Science. In London, black cars have more brain power

Science.  In London, black cars have more brain power

Take London. The city, ten times as large as Paris, has 26,000 streets (as opposed to 5,064 public roads to the French capital) by definition. Look at the drivers of its iconic black taxis – the black carriages – which, since 1865, must pass the exams in a cycle, which is very frightening. – Knowledge – and often considered one of the most difficult in the world. Testing and technology prior to digital appendages such as GPS has not yet sent history into oblivion.

Encyclopedia of Space

Choose some of these avant-garde, green badge holders of London Taxis, within the elite, or better yet, as a final sign of recognition for successful candidates overcoming the challenges of this exam, which takes three to four years. Training, brainwashing and field training seven days a week, ten hours a day. In practice, to illustrate, knowing how fast one can go from Buckingham Palace to Tower Bridge is simply not a question. Anyone choosing a “Blue Book” listing 320 routes between different locations in London must first master it at their fingertips. He passes the written test, and then the real marathon begins: orally, every two months, and then every month, for two weeks, the candidate must read one by one the streets taken between the two points of the megalopolis. What’s more in four different ways. With permanent risk, failure will return to the first level.

So, take a look at some of these phenomena of asphalt kings in the London jungle. Then observe their amazing learning and memorization skills, examine their brains as they maintain an encyclopedic knowledge of the city space on the road, measure their gray matter, and try to learn lessons on how to fight neuron regeneration, if any.

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In the laboratory of Hugo Spears, a professor at University College London, many doctoral students in the field of cognitive neurology are trying to unravel the mystery of extraordinary talent in space created by London taxis and use these findings to fight Alzheimer’s disease. Patterns of atrophy in these areas of the brain, in particular, cause distraction.

The most developed seahorse

For the past two decades, two studies have already been published with the same subject and use the same specific model of population: in 2000, the first study conducted by British and American researchers concluded that the elite drivers of London had the rearmost. The hippocampus – the part of the brain that plays the most important role in learning and memorizing – has grown above average; Second, in 2011, the study confirmed the brains of cars – the nickname of black car drivers. , The size of the hippocampus increased more and more with the duration of the driving process over several years.

From July, within the “Taxi Princes” program (“Taxi Brains”), a team of researchers, used real-time brain MRIs (magnetic resonance imaging) to study drivers planning their routes in the London Labyrinth. Professor Hugo Spears described in an American newspaper a few days ago Washington Post Pending issues: “We don’t know much about how taxi drivers use their seahorses. How do they use other parts of the brain to solve the task of walking the 26,000 streets? Can you explain why they can plan one way quickly and take the time to think about another way? “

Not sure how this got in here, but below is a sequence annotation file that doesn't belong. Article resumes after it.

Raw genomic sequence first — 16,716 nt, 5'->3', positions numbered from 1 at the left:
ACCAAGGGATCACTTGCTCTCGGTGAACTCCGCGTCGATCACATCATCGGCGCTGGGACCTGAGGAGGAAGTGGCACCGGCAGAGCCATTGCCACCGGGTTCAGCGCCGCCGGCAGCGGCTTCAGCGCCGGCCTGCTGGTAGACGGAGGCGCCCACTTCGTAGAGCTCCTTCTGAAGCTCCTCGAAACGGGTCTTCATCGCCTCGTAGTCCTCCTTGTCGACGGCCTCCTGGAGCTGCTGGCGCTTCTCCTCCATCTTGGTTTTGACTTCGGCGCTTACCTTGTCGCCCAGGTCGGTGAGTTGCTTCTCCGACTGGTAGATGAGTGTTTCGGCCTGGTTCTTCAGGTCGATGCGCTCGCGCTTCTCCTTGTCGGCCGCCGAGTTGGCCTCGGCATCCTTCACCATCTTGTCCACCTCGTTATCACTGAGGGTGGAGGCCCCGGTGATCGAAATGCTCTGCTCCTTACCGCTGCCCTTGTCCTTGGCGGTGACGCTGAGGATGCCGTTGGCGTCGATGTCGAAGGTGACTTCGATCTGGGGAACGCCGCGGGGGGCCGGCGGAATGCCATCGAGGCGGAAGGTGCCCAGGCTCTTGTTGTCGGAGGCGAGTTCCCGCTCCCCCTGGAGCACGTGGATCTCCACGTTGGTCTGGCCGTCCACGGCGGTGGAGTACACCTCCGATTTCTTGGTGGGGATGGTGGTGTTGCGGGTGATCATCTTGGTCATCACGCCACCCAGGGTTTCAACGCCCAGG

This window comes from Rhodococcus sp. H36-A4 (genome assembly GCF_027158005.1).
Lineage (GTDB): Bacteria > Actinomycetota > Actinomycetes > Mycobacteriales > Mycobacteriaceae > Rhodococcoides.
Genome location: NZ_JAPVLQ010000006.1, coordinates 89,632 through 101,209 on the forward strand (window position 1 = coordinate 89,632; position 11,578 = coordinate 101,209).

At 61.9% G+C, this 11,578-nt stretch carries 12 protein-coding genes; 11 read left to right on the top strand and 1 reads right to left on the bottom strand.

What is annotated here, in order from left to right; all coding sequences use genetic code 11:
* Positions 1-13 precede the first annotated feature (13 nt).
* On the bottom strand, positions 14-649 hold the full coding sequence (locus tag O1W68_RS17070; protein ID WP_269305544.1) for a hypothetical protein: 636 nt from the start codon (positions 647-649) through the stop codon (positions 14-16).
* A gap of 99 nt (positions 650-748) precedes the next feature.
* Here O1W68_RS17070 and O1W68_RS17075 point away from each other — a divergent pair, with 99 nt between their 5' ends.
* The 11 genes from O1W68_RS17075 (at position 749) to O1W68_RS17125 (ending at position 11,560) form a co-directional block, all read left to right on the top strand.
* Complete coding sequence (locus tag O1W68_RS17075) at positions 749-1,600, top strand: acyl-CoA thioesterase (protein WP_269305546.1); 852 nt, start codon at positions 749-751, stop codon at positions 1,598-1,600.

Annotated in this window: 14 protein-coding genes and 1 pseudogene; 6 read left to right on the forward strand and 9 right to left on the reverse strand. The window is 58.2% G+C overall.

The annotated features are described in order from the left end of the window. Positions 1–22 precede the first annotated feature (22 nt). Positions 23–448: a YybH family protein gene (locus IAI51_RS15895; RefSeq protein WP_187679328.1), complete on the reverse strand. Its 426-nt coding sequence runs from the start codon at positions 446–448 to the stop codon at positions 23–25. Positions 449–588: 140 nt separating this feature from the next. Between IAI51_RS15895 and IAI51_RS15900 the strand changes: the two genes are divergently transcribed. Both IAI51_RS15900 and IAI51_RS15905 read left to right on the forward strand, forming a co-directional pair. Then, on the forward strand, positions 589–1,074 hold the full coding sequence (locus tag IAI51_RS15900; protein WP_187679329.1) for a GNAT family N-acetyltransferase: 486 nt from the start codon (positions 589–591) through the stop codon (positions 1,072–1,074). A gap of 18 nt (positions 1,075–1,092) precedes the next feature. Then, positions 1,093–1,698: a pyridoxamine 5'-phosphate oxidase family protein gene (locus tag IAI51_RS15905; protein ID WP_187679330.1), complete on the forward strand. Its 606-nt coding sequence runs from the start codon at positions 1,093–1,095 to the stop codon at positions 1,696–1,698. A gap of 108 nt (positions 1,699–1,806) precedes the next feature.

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“I’m scared of this kind of brain damage”

The goal of the scientists is very firm: “Understanding which areas of the hippocampus are enlarged compared to the navigation capability will provide essential information needed to make diagnostic diagnoses for Alzheimer’s.” Spears adds. Early diagnosis can help physicians treat patients quickly, control the disease, and improve quality of life. “

For taxi drivers who received 30 30 (35 euros) and a picture of their brains, the ransom for the study is really just fame. Can’t say, but, frankly, it doesn’t bother them. At the BBC’s microphone, one of the participants boasted at the beginning of the week: “I have a bigger seahorse than you. This is what we know. I have good memory, but it is not activated when I remember one or the other. We react to localization signals, pick them up and always explain them … I do this study because I’m afraid of this kind of brain damage, and if I can help a little, it will be. True happiness. ”

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About the Author: Cory Weinberg

Cory Weinberg covers the intersection of tech and cities. That means digging into how startups and big tech companies are trying to reshape real estate, transportation, urban planning, and travel. Previously, he reported on Bay Area housing and commercial real estate for the San Francisco Business Times. He received a "best young journalist" award from the National Association of Real Estate Editors.

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